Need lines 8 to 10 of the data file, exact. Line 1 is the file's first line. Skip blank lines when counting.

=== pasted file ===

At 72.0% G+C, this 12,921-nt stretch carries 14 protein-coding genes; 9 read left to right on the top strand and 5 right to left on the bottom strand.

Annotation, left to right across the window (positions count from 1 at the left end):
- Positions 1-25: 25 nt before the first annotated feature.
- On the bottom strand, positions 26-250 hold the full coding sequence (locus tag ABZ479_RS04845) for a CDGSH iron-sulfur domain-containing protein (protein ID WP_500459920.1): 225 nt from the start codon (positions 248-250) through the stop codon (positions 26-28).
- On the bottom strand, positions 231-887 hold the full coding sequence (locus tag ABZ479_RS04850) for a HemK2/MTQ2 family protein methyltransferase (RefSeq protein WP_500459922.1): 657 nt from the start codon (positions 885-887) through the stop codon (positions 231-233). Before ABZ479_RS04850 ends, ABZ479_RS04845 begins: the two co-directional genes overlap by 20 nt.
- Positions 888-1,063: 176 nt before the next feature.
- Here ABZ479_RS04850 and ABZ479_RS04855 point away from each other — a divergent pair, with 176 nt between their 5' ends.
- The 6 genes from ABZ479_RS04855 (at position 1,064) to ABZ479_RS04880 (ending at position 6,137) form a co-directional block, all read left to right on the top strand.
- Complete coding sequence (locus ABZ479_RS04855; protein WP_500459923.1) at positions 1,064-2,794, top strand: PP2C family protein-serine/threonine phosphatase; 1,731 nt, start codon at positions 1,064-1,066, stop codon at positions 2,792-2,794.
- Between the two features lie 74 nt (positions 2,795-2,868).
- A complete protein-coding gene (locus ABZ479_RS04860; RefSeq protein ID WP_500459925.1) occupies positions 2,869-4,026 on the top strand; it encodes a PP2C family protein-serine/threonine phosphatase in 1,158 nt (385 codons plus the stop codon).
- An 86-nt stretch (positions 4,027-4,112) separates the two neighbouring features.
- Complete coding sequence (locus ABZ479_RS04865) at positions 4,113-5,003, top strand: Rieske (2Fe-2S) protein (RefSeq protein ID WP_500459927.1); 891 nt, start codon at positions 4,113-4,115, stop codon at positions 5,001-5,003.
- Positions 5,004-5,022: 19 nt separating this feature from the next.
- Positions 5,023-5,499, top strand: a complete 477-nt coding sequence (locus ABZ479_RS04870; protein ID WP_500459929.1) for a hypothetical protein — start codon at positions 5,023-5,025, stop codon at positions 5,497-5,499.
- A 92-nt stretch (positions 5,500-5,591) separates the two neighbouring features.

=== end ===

- The 6 genes from ABZ479_RS04855 (at position 1,064) to ABZ479_RS04880 (ending at position 6,137) form a co-directional block, all read left to right on the top strand.
- Complete coding sequence (locus ABZ479_RS04855; protein WP_500459923.1) at positions 1,064-2,794, top strand: PP2C family protein-serine/threonine phosphatase; 1,731 nt, start codon at positions 1,064-1,066, stop codon at positions 2,792-2,794.
- Between the two features lie 74 nt (positions 2,795-2,868).